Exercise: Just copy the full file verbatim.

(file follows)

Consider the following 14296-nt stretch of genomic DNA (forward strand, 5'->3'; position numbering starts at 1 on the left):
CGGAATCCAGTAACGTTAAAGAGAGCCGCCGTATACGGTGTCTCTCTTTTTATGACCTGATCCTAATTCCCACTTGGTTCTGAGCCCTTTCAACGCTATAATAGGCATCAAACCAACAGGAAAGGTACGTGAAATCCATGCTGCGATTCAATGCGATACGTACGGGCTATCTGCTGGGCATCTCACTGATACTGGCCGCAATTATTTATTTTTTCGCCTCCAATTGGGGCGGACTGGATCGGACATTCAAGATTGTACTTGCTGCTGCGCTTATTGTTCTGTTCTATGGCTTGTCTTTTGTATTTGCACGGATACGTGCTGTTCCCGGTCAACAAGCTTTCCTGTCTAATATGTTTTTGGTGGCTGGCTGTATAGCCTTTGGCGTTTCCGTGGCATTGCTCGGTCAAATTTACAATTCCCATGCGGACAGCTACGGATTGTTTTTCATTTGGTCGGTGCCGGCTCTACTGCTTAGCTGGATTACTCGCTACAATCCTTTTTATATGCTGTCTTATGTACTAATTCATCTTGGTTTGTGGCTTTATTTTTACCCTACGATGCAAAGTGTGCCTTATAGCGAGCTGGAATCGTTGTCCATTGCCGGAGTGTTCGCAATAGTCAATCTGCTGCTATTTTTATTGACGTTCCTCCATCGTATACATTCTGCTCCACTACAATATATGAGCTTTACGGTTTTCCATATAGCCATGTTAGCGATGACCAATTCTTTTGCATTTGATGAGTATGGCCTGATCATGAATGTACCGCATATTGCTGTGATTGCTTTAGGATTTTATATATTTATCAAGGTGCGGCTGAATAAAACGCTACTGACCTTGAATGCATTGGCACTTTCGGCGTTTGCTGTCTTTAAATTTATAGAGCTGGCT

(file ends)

Consider the following 14296-nt stretch of genomic DNA (forward strand, 5'->3'; position numbering starts at 1 on the left):
CGGAATCCAGTAACGTTAAAGAGAGCCGCCGTATACGGTGTCTCTCTTTTTATGACCTGATCCTAATTCCCACTTGGTTCTGAGCCCTTTCAACGCTATAATAGGCATCAAACCAACAGGAAAGGTACGTGAAATCCATGCTGCGATTCAATGCGATACGTACGGGCTATCTGCTGGGCATCTCACTGATACTGGCCGCAATTATTTATTTTTTCGCCTCCAATTGGGGCGGACTGGATCGGACATTCAAGATTGTACTTGCTGCTGCGCTTATTGTTCTGTTCTATGGCTTGTCTTTTGTATTTGCACGGATACGTGCTGTTCCCGGTCAACAAGCTTTCCTGTCTAATATGTTTTTGGTGGCTGGCTGTATAGCCTTTGGCGTTTCCGTGGCATTGCTCGGTCAAATTTACAATTCCCATGCGGACAGCTACGGATTGTTTTTCATTTGGTCGGTGCCGGCTCTACTGCTTAGCTGGATTACTCGCTACAATCCTTTTTATATGCTGTCTTATGTACTAATTCATCTTGGTTTGTGGCTTTATTTTTACCCTACGATGCAAAGTGTGCCTTATAGCGAGCTGGAATCGTTGTCCATTGCCGGAGTGTTCGCAATAGTCAATCTGCTGCTATTTTTATTGACGTTCCTCCATCGTATACATTCTGCTCCACTACAATATATGAGCTTTACGGTTTTCCATATAGCCATGTTAGCGATGACCAATTCTTTTGCATTTGATGAGTATGGCCTGATCATGAATGTACCGCATATTGCTGTGATTGCTTTAGGATTTTATATATTTATCAAGGTGCGGCTGAATAAAACGCTACTGACCTTGAATGCATTGGCACTTTCGGCGTTTGCTGTCTTTAAATTTATAGAGCTGGCT